Senate Acquittal of President Trump Spurs Protest

New Yorkers with the group Rise and Resist came together in Columbus Circle on Wednesday to protest the US Senate acquitting President Donald Trump of impeachment nearly 90 minutes after the vote came in.

Protestors march down 5th Avenue in response to the State of the Union and the Senate Acquittal of President Trump. (Staff photo by Jake Capriotti)

Protestors gathered in Columbus Circle on Wednesday evening to protest the acquittal of President Donald Trump by the Senate on two articles of impeachment. 

During the Senate vote, which took place 90 minutes before the protest began, every Democratic senator voted in favor of impeachment and — with the exception of Mitt Romney (R-Utah) who voted “guilty” for the first article, abuse of power — every Republican voted “not guilty” for both articles. The attendees of the Rise and Resist event, with the exception of a few dozen counter-protesters waving Trump 2020 flags, marched to show their contempt for the partisan procedure by which Trump was found innocent, according to attendees.

“It was such a sham, and a disgrace,” Richard Rice Alan said, an attendee adorned with anti-Trump regalia including — but not limited to —a three-foot-tall photo of Trump with a Hitler mustache edited onto its face. “It was a cover-up, not a trial. Mitch McConnell even admitted he wasn’t impartial!” 

Alan advocates for a more aggressive attitude in dealing with the political issues of today. 

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“I’m sick and tired of the Democrats saying ‘Oh, we need to adhere to decorum.’ Bullsh-t,” Alan said. “The Republicans don’t believe in our form of government, in democracy. They want to rule, not govern. We have to fight that.”

Trump’s two articles of impeachment charged him with abuse of power and obstruction of justice. The impeachment process regarded an attempted deal with Ukrainian President Vladimir Zelensky, wherein Trump would trade U.S. military aid for potentially scandalous information about Hunter Biden, with the intention of harming Joe Biden’s ongoing campaign for the 2020 presidential election and thus exerting unconstitutional influence over the race.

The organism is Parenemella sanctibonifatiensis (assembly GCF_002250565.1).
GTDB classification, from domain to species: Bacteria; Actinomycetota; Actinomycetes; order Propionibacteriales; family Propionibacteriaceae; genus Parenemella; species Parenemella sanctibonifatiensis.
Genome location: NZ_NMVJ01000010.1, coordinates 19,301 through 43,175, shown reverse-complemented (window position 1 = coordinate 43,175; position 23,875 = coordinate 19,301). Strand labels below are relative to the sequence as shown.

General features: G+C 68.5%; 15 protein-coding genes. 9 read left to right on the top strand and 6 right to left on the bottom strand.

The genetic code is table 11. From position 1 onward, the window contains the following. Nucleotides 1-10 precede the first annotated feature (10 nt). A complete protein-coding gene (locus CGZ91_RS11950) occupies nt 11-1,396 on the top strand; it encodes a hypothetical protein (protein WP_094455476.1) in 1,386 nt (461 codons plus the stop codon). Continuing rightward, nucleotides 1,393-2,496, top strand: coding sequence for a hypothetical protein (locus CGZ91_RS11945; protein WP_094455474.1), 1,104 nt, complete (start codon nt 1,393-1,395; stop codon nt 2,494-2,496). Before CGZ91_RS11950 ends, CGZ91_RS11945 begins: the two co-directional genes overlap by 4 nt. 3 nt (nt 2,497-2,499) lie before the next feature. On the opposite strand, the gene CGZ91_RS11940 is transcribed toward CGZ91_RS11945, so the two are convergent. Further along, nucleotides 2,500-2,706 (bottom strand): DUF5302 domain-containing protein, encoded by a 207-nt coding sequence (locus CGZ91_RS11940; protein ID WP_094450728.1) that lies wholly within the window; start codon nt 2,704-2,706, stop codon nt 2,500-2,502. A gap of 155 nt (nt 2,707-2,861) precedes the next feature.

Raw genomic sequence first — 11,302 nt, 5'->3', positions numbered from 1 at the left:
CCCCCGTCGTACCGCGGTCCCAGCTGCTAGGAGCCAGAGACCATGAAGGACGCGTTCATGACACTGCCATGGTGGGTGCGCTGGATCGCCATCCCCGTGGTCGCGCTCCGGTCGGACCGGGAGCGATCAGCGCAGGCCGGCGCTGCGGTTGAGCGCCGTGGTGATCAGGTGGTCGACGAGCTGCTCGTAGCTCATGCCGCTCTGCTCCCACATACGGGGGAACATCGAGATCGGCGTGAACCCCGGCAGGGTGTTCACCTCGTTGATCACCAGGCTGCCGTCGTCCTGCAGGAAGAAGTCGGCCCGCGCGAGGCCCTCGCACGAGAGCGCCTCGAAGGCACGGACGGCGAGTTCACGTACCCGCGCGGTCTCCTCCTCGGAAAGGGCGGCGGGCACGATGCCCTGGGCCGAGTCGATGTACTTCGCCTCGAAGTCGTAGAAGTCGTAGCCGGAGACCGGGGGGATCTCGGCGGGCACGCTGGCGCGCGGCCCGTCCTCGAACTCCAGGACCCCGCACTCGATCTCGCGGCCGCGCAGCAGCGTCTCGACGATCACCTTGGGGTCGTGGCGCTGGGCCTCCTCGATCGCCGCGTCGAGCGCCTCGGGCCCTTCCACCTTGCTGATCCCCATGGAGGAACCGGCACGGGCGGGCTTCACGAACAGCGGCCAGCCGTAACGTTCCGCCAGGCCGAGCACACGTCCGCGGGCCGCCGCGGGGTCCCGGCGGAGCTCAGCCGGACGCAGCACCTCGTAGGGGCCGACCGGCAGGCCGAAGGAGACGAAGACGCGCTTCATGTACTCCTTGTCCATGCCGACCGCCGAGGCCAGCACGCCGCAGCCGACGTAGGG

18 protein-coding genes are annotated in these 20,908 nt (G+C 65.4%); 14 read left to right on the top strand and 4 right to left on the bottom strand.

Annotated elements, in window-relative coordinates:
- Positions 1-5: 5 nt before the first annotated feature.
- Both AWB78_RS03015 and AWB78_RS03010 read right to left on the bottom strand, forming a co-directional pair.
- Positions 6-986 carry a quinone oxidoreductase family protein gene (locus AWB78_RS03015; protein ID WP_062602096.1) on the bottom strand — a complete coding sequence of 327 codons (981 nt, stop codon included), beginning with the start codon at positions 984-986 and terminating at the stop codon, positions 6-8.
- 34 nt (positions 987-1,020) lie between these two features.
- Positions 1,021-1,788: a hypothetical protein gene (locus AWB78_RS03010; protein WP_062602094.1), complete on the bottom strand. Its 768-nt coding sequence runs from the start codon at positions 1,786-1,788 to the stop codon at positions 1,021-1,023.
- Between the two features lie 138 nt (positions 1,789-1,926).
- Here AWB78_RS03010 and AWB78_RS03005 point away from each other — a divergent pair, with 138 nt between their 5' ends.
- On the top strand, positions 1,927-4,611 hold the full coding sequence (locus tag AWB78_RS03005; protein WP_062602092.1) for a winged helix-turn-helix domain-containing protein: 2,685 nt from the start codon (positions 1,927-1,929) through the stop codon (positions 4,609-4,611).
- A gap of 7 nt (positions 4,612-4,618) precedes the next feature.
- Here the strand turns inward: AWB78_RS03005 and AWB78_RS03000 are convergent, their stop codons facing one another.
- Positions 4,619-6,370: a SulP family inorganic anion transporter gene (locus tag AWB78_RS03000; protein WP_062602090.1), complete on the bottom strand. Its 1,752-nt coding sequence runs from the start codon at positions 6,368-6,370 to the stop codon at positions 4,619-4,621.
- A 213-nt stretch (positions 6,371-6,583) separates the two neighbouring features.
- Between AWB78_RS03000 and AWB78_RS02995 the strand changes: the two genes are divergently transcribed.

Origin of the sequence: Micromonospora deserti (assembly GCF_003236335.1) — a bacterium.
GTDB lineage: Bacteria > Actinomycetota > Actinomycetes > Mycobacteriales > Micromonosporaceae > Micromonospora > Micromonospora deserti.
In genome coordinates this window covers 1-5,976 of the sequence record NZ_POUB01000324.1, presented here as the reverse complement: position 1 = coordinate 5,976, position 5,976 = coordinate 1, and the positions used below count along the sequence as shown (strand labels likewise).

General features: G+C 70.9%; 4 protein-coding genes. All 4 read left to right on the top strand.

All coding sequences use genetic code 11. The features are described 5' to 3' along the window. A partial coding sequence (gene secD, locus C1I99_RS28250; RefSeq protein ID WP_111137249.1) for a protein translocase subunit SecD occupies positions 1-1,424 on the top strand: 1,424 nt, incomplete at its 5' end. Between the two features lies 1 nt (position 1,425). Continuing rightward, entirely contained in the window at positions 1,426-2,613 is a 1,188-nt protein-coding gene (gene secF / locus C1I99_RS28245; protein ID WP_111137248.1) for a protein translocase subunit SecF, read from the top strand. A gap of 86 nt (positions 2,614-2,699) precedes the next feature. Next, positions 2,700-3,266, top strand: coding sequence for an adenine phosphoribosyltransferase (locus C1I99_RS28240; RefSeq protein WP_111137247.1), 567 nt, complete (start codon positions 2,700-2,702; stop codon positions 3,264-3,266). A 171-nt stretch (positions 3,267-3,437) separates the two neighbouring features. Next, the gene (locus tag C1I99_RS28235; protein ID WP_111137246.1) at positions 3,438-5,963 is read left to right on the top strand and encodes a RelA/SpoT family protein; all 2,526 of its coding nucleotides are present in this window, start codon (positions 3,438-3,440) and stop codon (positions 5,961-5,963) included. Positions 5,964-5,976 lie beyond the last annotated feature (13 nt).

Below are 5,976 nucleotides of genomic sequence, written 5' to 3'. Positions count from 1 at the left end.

Alan, like many other protestors, didn’t believe the specific charges laid against Trump mattered as much as resisting his broader agenda. 

“Hopefully Congress doesn’t quit,” Alan said. “This defeat could allow them to draft new articles of impeachment to investigate any of his other crimes.”

Dan Miner, an NYU alumnus and member of Rise and Resist, shared a similar sentiment. 

“Today we are acknowledging the vile and loathsome acquittal of Trump by the Senate for bribery and corruption and 400,000 other such offenses,” Miner said, pausing briefly to corral protestors into moving with the rest of the crowd. 

Nearby, on the other side of crowd control barriers and police officers, pro-Trump counter-protesters chanted slogans that were mostly drowned out by their counterparts. 

“Unfortunately, I think people who are really into Trump are members of a cult,” Miner said. “They’ve been brainwashed. I have nothing to say to them.”

Counter-protester Jim MacDonalds was chanting “Gays for Trump!” before pausing to comment.

“We’re here to show that there are real Americans in New York who respect the rule of law and the Senate decision that earlier today found our President innocent,” MacDonalds said.

He also questioned the practicality of protesting an impeachment vote that was almost guaranteed to fail.

“I think these protesters are pathetic. They do the same useless protest every two weeks,” he said.

Regarding his “Gays for Trump” chant, MacDonalds admitted he did not identify as LGBTQ+ himself. 

“I just took up the chant,” MacDonalds said. “It was started by a colleague of mine that I greatly respect.”

Email Nick Mead at [email protected]

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